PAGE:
Significant flu activity is now present in every area of Alabama, according to state health officials.
The Alabama Department of Public Health’s weekly flu update ending Nov. 30 shows high levels of flu are in all eight healthcare districts, with the greatest number of reports in the southeastern part of the state and Mobile County. The number of influenza-like illness are up, too, with one in 20 people visiting the doctor reporting flu-like symptoms.
No pediatric deaths have been reported in Alabama this season, ADPH said. Five pediatric deaths from the flu have been reported nationally. Details on those deaths have not been released.
Alabama is one of seven states – the others are Georgia, Louisiana, Mississippi, South Carolina, Tennessee and Texas – reporting widespread flu activity.
Flu symptoms and what you can do
Flu symptoms can range from mild to severe and, especially for the young, elderly or those with weakened immune systems, can be deadly.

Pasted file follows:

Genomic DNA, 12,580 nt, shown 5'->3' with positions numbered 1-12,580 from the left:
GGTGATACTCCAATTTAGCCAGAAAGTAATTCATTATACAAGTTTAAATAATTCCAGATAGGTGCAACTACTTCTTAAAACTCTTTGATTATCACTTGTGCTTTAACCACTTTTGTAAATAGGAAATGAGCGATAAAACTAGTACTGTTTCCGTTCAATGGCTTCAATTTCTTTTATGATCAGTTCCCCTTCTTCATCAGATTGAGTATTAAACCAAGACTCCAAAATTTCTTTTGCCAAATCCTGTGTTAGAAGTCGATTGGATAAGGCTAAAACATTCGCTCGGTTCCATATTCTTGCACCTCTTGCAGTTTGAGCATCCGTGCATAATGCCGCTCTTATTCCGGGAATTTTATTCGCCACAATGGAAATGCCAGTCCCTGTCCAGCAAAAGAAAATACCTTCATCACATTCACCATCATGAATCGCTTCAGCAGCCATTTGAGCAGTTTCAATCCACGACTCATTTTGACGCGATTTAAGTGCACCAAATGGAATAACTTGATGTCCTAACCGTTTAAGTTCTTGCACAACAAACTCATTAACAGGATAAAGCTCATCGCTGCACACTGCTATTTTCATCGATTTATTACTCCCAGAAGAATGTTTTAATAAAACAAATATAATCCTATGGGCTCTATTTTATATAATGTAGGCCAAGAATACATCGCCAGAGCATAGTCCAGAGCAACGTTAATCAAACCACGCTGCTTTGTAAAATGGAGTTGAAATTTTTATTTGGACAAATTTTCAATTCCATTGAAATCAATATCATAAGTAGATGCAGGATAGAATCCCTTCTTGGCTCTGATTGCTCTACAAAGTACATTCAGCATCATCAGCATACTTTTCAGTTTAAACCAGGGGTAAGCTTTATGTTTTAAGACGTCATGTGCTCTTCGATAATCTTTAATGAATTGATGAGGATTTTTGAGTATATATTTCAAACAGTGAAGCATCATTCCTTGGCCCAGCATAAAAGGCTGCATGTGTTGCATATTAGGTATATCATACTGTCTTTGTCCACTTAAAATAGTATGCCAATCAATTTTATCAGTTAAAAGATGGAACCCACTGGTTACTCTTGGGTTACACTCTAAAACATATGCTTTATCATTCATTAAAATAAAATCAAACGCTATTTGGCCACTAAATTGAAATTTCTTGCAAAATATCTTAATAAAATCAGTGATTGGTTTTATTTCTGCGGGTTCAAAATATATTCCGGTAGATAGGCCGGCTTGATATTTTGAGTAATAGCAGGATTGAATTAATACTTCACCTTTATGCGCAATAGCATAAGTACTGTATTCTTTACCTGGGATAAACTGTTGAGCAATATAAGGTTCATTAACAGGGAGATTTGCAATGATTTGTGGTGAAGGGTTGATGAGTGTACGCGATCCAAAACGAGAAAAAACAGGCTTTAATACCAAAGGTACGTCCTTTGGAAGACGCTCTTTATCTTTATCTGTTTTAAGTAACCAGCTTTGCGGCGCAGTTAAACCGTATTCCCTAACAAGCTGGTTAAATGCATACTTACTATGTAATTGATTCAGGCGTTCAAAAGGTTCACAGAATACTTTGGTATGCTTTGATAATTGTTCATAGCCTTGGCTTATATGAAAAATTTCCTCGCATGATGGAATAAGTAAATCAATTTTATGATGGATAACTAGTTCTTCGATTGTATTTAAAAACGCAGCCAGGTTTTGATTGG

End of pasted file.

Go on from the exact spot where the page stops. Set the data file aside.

Unlike a cold, flu symptoms typically come on suddenly and include fever and chills, cough, sore throat, runny or stuffy nose, muscle or body aches, headaches and fatigue.
The Center for Disease Control recommends flu vaccines for everyone 6 months of age and older. The vaccine can reduce flu illnesses, doctors’ visits and missed work and school due to flu, as well as hospitalizations, the CDC said.
Since it takes about two weeks after vaccination for antibodies to develop and provide protection, it’s recommended people receive the flu vaccine before the illness begins spreading. That doesn’t mean if you’re late you shouldn’t receive the vaccine, however.
“Getting vaccinated later, however, can still be beneficial and vaccination should continue to be offered throughout the flu season, even into January or later,” the CDC said.